ECG measures the electrical activity at the body surface and graphically represents depolarization and repolarization of cardiac muscle. It provides information about heart rate and intracardiac conduction and is essential for the diagnosis of abnormal cardiac rhythms. Its results may also suggest the presence of chamber enlargement, myocardial or pericardial disease, certain electrolyte imbalance, some drug toxicities … So, although it may be scary to some of us, “non-cardiologists”, it is an important tool, so don’t be too afraid to start using it. Remember, practice makes perfect 😉

The normal appearance of the P-QRS-T complex, which is the basic unit of the ECG, is probably known to us all. The first step to interpreting ECG is knowing, what waves of the complex represent. This helps us understand, why heart rhythm disorders and conduction disturbances make certain changes in the ECG recording.

  • P wave: the first upward (positive) deflection on the ECG, which represents depolarization (activation) of atrial muscle; because of the relatively small atrial muscle mass, the electrical changes (and P wave) are also small
  • PR interval: time from onset of atrial muscle activation and travelling of the depolarization wave through the AV node, the bundle of His, bundle branches and Purkinje fibres
  • QRS complex: depolarization of ventricular muscle; although individual parts of the QRS complex can be identified, it is easier to think of it as a whole
    • Q wave: a small downward (negative) deflection, caused by depolarization of the ventricular septum; it always precedes the R wave
    • R wave: a large positive wave, created by the depolarization of the ventricular myocardium (large muscle mass); it may or may not be preceded by the Q wave
    • S wave: a small negative wave following the R wave, caused by depolarization of the basilar portions of ventricles
  • ST segment: the period between ventricular depolarization and repolarization
  • T wave: ventricular muscle repolarization (preparation for the next stimulus); the T wave can be positive, negative or biphasic
  • QT interval: total time od ventricular depolarization and repolarization

ECG recording should be done in a quiet environment to calm the animal, ideally with the patient lying in right lateral recumbency on a non-conducting surface. If the patient is uncooperative or in respiratory distress, most information about heart rhythm can be gained in sternal recumbency or sitting/standing position, but the complex amplitude and orientation will be more variable. Body position is less important in cats. If needed, the animal is gently restrained to avoid motion artefacts. Trembling, shaking, panting or purring of the animal will result in baseline artefacts. Gently holding the mouth to stop panting and placing a hand on the chest or holding the limbs of a trembling animal may help. Chemical restraint should be avoided, as it affects the rate and rhythm of the heart!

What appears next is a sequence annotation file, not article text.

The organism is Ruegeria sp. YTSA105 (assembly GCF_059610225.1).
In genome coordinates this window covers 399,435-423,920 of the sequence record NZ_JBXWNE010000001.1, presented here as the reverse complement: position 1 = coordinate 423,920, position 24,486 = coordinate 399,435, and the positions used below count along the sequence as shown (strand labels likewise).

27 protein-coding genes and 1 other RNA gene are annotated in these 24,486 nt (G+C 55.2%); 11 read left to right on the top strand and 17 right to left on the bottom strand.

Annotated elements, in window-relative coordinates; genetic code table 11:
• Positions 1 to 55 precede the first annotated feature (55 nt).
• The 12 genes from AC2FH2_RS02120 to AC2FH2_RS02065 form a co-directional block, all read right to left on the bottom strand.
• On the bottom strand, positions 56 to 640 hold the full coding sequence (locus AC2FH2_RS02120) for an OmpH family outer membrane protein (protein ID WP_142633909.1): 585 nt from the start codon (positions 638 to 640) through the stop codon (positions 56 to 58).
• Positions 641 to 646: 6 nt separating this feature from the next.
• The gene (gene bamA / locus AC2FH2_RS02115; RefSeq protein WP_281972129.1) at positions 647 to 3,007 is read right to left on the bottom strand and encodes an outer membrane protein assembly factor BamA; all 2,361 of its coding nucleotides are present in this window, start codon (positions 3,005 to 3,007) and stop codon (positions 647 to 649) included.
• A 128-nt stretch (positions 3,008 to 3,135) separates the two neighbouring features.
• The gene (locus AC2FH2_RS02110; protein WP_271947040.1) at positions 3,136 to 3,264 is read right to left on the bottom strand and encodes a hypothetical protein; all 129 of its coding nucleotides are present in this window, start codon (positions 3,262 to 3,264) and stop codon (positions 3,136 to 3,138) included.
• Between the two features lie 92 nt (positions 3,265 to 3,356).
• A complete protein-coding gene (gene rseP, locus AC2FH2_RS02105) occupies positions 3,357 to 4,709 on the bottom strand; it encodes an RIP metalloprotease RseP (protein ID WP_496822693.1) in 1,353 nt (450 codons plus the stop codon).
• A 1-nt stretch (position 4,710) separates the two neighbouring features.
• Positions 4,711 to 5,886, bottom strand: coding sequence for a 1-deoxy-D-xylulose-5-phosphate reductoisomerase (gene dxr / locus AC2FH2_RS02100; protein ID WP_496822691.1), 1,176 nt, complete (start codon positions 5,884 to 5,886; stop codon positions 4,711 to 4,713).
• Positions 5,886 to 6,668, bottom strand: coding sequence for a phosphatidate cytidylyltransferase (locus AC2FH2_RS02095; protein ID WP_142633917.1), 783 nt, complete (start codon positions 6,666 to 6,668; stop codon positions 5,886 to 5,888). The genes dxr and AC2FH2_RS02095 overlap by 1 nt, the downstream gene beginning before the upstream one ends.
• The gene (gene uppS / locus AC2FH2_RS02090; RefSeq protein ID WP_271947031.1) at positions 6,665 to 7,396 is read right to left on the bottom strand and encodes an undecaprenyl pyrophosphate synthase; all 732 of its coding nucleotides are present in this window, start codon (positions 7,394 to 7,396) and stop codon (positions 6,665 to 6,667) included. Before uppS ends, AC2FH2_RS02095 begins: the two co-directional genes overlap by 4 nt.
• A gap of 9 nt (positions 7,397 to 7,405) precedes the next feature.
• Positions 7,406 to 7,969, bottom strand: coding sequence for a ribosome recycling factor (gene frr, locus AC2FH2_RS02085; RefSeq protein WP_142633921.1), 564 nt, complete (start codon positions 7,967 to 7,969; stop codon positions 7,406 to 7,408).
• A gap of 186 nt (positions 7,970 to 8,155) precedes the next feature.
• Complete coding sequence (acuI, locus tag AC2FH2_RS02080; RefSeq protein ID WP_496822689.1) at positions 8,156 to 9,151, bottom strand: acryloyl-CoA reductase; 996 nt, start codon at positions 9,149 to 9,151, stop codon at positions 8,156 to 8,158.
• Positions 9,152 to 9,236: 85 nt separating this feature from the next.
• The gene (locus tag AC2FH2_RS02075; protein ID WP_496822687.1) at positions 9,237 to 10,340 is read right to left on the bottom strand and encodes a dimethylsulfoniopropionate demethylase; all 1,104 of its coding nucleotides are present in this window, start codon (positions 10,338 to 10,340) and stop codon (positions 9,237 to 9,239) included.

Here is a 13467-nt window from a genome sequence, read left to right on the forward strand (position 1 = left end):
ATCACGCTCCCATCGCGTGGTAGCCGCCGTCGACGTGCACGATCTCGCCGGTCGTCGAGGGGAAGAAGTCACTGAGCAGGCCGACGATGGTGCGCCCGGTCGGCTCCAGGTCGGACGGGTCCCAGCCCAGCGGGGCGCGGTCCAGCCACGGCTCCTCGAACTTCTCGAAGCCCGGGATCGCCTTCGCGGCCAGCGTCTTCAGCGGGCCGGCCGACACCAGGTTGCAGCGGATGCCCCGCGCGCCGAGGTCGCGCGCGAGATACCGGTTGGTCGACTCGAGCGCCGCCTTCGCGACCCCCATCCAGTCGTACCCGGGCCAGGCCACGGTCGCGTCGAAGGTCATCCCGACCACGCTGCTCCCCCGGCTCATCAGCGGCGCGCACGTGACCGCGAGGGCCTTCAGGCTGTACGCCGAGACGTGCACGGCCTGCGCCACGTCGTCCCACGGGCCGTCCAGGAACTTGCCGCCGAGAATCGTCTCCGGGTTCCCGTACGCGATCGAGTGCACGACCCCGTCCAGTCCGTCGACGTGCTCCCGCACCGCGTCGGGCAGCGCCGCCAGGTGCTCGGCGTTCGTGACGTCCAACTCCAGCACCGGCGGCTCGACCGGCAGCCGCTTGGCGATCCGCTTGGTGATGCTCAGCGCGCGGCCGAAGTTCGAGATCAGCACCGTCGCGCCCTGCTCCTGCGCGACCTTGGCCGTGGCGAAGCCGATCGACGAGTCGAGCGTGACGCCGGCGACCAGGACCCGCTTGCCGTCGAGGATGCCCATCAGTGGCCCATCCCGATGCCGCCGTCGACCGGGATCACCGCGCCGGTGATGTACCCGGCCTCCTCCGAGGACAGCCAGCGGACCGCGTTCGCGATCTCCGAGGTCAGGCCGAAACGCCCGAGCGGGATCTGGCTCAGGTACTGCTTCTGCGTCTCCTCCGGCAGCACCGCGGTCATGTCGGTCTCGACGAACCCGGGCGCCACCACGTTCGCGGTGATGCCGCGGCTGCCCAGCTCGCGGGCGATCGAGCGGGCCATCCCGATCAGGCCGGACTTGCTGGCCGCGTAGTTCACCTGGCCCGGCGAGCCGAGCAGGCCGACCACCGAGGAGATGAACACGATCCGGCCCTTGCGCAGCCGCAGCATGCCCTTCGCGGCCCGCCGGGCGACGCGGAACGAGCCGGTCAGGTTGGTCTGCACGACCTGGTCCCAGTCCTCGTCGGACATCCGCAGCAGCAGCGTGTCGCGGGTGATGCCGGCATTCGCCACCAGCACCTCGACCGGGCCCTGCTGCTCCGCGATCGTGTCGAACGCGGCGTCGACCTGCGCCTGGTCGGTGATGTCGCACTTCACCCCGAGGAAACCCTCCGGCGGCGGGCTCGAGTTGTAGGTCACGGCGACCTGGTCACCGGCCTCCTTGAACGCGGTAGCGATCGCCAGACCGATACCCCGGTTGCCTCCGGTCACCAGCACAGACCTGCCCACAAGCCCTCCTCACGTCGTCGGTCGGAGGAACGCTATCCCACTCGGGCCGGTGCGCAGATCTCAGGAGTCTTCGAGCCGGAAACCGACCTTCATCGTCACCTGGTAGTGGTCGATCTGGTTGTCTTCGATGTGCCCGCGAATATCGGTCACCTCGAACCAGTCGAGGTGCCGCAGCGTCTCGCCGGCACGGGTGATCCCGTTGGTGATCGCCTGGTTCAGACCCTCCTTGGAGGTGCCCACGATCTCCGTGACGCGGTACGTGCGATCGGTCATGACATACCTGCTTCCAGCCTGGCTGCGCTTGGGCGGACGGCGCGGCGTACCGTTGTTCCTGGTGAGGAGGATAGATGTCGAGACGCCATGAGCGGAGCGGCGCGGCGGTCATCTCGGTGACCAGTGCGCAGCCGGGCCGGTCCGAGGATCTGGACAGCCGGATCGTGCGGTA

Front limb electrodes are placed at the elbows (at the flexor angle or caudal and just dorsal to the elbow). Rear limb electrodes are placed at the stifles (above or below, on the dorsal aspect) or the flexor angle of the hocks. Ensure good contact of the electrodes with the skin, using an ECG gel or alcohol. Pay attention, that the electrodes do not touch each other.

A consistent approach to the ECG interpretation is recommended. Systematically check the recording from left to right. If it is difficult to read, find the recognisable part and start from there. At the start, one should know the paper speed (usually 25 or 50 mm/sec), leads used and calibration (at standard calibration 1 cm equals 1 mV). Then the heart rate is calculated, and heart rhythm is identified.

Scan the ECG for irregularities and check, if the complexes are complete. Evaluate the relationship between the P waves and QRS complexes. Are they related? Is every P wave followed by a QRS complex? Or do the QRS complexes seem to appear without connection to the P waves? Compare the lengths of PR intervals. Are they equal?

Identify the morphology of the individual waveforms. Check for the presence of the P waves and differences in their shape (are they unusually tall or broad?), abnormalities of the QRS complexes (are they too broad or tall, do they have an unusual shape?), possible elevation or depression of the ST segments and shape of the T waves (are they abnormally large, peaked?).

Finally, the individual waveforms are measured and compared to normal values. Deviations from normal values can indicate the presence of chamber enlargement or conduction abnormalities.

At the end: keep in mind, that unfortunately, ECG alone cannot give us full information about the condition of the heart. It is often poorly related to its mechanical function and does not provide information about the severity of heart disease. A normal ECG does not necessarily mean a normal heart, and when ECG is abnormal, it is important to determine the clinical significance of abnormality and if treatment is indicated or not.


Nelson R. W., Couto C. G.: Small Animal Internal Medicine, 4th Ed. Mosby Elsevier, 2009

Martin M.: Small Animal ECGs; An introductory guide, 2nd Ed. Blackwell Publishing, 2007

Fuentes V. L., Johnson L. R., Dennis S.: BSAVA Manual of Canine and Feline Cardiorespiratory Medicine, 2nd Ed. BSAVA, 2016 (reprinted)